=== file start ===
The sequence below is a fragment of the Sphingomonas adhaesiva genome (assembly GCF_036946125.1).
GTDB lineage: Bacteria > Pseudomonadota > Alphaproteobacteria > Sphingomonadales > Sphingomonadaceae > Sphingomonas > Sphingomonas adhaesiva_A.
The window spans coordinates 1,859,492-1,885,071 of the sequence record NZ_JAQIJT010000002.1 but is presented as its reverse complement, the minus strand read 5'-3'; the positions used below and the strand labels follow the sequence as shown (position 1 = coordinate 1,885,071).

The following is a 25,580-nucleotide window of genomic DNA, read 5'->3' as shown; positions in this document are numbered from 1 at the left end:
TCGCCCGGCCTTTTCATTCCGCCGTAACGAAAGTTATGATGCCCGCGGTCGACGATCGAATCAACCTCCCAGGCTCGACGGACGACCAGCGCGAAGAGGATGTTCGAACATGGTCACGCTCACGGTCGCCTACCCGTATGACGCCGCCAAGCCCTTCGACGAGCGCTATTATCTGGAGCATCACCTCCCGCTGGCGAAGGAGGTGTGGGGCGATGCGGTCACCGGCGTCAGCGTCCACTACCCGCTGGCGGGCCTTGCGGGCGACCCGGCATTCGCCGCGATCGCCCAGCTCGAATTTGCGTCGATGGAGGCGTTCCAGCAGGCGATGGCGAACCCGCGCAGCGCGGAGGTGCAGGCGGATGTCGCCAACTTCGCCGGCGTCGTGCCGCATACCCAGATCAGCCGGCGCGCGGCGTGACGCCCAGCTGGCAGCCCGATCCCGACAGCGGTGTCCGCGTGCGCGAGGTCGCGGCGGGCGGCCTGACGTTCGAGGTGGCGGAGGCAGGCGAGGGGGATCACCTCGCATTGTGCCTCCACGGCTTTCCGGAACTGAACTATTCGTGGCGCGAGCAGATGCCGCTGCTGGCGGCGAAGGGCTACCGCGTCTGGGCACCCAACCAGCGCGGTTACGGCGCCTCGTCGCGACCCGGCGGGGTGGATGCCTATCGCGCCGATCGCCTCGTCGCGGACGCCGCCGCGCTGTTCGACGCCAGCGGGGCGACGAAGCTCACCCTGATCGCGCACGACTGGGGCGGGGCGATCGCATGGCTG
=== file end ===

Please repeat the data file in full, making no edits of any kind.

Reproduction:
The sequence below is a fragment of the Sphingomonas adhaesiva genome (assembly GCF_036946125.1).
GTDB lineage: Bacteria > Pseudomonadota > Alphaproteobacteria > Sphingomonadales > Sphingomonadaceae > Sphingomonas > Sphingomonas adhaesiva_A.
The window spans coordinates 1,859,492-1,885,071 of the sequence record NZ_JAQIJT010000002.1 but is presented as its reverse complement, the minus strand read 5'-3'; the positions used below and the strand labels follow the sequence as shown (position 1 = coordinate 1,885,071).

The following is a 25,580-nucleotide window of genomic DNA, read 5'->3' as shown; positions in this document are numbered from 1 at the left end:
TCGCCCGGCCTTTTCATTCCGCCGTAACGAAAGTTATGATGCCCGCGGTCGACGATCGAATCAACCTCCCAGGCTCGACGGACGACCAGCGCGAAGAGGATGTTCGAACATGGTCACGCTCACGGTCGCCTACCCGTATGACGCCGCCAAGCCCTTCGACGAGCGCTATTATCTGGAGCATCACCTCCCGCTGGCGAAGGAGGTGTGGGGCGATGCGGTCACCGGCGTCAGCGTCCACTACCCGCTGGCGGGCCTTGCGGGCGACCCGGCATTCGCCGCGATCGCCCAGCTCGAATTTGCGTCGATGGAGGCGTTCCAGCAGGCGATGGCGAACCCGCGCAGCGCGGAGGTGCAGGCGGATGTCGCCAACTTCGCCGGCGTCGTGCCGCATACCCAGATCAGCCGGCGCGCGGCGTGACGCCCAGCTGGCAGCCCGATCCCGACAGCGGTGTCCGCGTGCGCGAGGTCGCGGCGGGCGGCCTGACGTTCGAGGTGGCGGAGGCAGGCGAGGGGGATCACCTCGCATTGTGCCTCCACGGCTTTCCGGAACTGAACTATTCGTGGCGCGAGCAGATGCCGCTGCTGGCGGCGAAGGGCTACCGCGTCTGGGCACCCAACCAGCGCGGTTACGGCGCCTCGTCGCGACCCGGCGGGGTGGATGCCTATCGCGCCGATCGCCTCGTCGCGGACGCCGCCGCGCTGTTCGACGCCAGCGGGGCGACGAAGCTCACCCTGATCGCGCACGACTGGGGCGGGGCGATCGCATGGCTG